ASU Dorm Developers Claim Builders Installed Defective Pipes

Published: Thursday, January 5, 2017 - 5:00am
Updated: Friday, January 6, 2017 - 2:33pm
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(Photo by Mariana Dale - KJZZ)
Evidence of repairs at Barrett Honors College's Juniper Hall two weeks after flooding forced the building to be evacuated.

ASU undergraduates are returning to their dorms for the start of the semester on Jan. 9.

At Barrett, The Honors College, it will be with memories of a burst water pipe flooding Juniper Hall last semester.

This isn’t the first time plumbing problems have left students soggy. The private developer who created and now manages Barrett is suing the builders, alleging that defective pipes were installed.

American Campus Communities, through a limited-liability corporation called ACC OP (ASU BHC), filed suit against the dorm’s builders on Feb. 22, 2016.

The complaint reads, in part:

“Plaintiff has experienced numerous leaks, failures and deficiencies in the pipes in the domestic and chilled water systems.”

The defendants are builder Hardison/Downey/Kitchell; architecture firm DWL Architects + Planners; and pipe distributor Ferguson Enterprises Inc. KJZZ reached out to all the parties in the lawsuit and ASU. None would comment on the pending litigation.

At the time the complaint was filed, American Campus Communities claimed $3 million in damages from the leaking pipes and asked the defendants to pay that plus the cost of additional repairs.

Flood and fire alarms

ASU freshman Megan Taylor was in her dorm room on Nov. 15 when she heard rushing water. She thought maybe it was someone showering on the floor above.

“Then the fire alarms started going off, so I just stepped outside and I see this wave of water coming around the corner,” Taylor said. 

A hot-water pipe on the fifth floor of Juniper Hall had broken, and students were being evacuated from the building.

An advisory from ASU cautioned people to “avoid the area of Barrett Dorms until further notice.”

One student tweeted, “I’ve never related to the movie Titanic on such a personal level.”

Students were given the option to stay with friends or family, or in hotels paid for by American Campus Communities.

ASU officials referred KJZZ questions to American Campus Communities, but students were told in an e-mail that ASU University Housing staff were working on the “logistics for Juniper Hall restoration.”

Barrett freshman Kendall Rees said it was an inconvenience to stay at a hotel while the dorms dried out.

“I missed a ton of really important classes and then had exams," Rees said, saying her performance on the exams may have suffered as a result.

Students were offered professional laundry services and could file claims for damaged property to American Campus Communities. The dorms reopened Nov. 23.

“From an engineering perspective, I don’t see why a very new building would have pipes that would burst in the first place,” Rees said.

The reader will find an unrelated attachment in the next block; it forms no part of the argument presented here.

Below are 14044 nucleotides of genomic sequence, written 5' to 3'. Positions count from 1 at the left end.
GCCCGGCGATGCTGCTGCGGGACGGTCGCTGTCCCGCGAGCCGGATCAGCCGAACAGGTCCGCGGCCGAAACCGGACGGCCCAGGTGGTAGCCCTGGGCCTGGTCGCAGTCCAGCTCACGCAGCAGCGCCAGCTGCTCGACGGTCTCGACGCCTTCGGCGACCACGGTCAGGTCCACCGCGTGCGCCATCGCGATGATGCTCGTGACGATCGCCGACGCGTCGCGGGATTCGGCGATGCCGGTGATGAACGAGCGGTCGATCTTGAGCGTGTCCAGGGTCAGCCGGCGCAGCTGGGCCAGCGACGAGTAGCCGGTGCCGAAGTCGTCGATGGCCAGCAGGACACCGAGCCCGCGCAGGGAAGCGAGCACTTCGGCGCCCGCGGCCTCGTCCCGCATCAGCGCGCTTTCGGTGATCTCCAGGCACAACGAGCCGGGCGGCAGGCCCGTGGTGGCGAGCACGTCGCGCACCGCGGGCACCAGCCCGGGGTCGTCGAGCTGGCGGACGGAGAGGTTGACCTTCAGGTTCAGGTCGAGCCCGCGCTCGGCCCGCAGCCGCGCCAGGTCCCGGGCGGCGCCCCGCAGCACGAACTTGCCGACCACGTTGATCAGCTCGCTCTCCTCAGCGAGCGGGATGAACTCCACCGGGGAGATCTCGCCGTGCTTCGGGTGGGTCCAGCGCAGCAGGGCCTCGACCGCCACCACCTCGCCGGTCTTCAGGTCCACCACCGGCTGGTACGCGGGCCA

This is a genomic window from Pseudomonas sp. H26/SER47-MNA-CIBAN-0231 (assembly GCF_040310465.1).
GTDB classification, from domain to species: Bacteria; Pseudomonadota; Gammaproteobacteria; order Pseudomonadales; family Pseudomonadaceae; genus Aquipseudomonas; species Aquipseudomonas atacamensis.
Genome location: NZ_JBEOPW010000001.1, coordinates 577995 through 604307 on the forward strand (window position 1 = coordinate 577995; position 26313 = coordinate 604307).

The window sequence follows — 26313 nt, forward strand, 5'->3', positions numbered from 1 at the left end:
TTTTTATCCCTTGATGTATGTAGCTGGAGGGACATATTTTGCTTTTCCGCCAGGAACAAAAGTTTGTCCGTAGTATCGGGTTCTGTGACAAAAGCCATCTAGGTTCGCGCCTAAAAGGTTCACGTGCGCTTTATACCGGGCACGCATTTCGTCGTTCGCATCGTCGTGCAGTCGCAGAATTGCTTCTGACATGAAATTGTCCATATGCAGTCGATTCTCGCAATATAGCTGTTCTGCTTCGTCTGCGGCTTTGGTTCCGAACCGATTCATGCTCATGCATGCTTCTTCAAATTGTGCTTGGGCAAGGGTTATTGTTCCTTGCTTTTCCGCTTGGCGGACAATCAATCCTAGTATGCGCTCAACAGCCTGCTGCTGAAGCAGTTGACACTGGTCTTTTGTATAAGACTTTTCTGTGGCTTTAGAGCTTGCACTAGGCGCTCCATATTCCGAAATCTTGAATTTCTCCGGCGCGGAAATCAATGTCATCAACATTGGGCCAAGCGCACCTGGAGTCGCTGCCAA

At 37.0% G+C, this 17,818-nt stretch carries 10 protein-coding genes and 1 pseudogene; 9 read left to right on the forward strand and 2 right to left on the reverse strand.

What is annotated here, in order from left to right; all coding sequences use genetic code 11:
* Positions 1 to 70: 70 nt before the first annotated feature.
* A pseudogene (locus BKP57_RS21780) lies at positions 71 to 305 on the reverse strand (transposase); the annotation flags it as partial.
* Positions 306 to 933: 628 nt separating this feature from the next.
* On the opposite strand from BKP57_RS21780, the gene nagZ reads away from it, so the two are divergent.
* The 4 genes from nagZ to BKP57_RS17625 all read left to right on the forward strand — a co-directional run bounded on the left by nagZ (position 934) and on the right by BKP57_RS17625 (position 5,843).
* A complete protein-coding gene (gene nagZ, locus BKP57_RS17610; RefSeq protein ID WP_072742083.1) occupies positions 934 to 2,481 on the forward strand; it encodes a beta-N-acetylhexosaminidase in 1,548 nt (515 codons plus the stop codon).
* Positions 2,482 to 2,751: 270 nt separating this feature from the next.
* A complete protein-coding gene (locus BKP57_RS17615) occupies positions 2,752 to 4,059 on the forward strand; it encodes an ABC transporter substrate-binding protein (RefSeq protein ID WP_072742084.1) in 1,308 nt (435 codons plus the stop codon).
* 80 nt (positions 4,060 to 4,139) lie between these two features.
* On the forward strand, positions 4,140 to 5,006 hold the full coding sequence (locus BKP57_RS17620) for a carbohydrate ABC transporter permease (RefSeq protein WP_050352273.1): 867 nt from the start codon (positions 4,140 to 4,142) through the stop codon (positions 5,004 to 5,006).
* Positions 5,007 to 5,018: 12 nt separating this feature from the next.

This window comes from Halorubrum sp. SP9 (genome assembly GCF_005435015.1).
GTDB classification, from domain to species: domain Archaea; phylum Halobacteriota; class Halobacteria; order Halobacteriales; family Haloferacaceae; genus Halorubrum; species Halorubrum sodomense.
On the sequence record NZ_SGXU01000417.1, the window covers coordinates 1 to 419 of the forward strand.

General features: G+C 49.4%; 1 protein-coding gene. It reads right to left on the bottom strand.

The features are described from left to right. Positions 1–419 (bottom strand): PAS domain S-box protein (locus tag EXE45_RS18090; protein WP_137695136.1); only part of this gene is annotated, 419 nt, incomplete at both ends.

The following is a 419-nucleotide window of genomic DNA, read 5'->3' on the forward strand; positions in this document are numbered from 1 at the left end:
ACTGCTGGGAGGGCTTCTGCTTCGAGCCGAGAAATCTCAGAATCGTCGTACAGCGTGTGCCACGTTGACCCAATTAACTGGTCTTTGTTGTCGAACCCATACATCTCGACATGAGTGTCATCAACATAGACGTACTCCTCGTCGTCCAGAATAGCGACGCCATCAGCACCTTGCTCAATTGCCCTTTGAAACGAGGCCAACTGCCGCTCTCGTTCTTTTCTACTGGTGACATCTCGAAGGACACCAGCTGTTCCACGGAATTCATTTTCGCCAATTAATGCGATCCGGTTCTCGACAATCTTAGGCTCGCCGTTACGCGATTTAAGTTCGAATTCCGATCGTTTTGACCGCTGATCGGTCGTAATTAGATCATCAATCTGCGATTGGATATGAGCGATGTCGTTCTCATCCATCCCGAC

'So many pieces'

The Barrett Honors College complex welcomed its first class of students in August 2009.

The Arizona Republic reported American Campus Communities footed most of the bill for the $130 million project. ASU chipped in $3.8 million.

The plumbing and HVAC materials, and the expense to install them, were likely a significant portion of the project's cost.

Carl Triphahn is the executive director of the Piping Industry, Progress & Education Trust Fund (PIPE), a long-standing plumbing apprenticeship program in Phoenix. He said labor and installation of these systems can be 20 to 30 percent of the cost of a project.

Skilled tradesmen must weld, braze and solder thousands of pipes and fittings made of various materials.

“There’s so many pieces. That’s why it’s easy to have a mistake. Nobody’s perfect,” Triphahn said. “If somebody doesn’t know what they’re doing, it can create bigger issues for you.”

KJZZ reviewed more than 4,000 maintenance complaints filed at Barrett Honors College in the last year and a half provided by ASU. Earlier records were not made available.

More than 60 mention water leaks of some kind, including from the ceiling and several incidents where water rose up from the floor, soaking the carpet of students’ rooms.

Without more information from ASU or American Campus Communities, it’s impossible to determine whether these problems stem from normal wear and tear or inherent defects in the plumbing.

American Campus Communities demands in the lawsuit that Hardison/Downey/Kitchell pay for all repairs and indemnify the company for previous damages related to the plumbing.

The lawsuit states Barrett Honors College experienced a “significant amount of water leaks.”

The developer claims investigation and testing place the blame on “defective electric resistance weld seams.” Electric resistance welding is one technique used to make pipes.

The original complaint named Hardison/Downey/Kitchell, a joint venture between Hardison Downey Construction and Kitchell Contractors, and DWL Architects + Planners. The pipe distributor, Ferguson Enterprises Inc., was also included as a third-party defendant. The plumbing and HVAC contractors could also be at fault.

Parties in the lawsuit will continue to gather evidence to support their arguments. The lawsuit is likely to stretch into 2019.

In the meantime, the original complaint stated that pipes at Barrett were still leaking, continuing to damage the residence halls.

EDITOR'S NOTE: This story has been modified to clarify the name of the company PIPE, and to correct Ferguson Enterprises Inc.'s business type.

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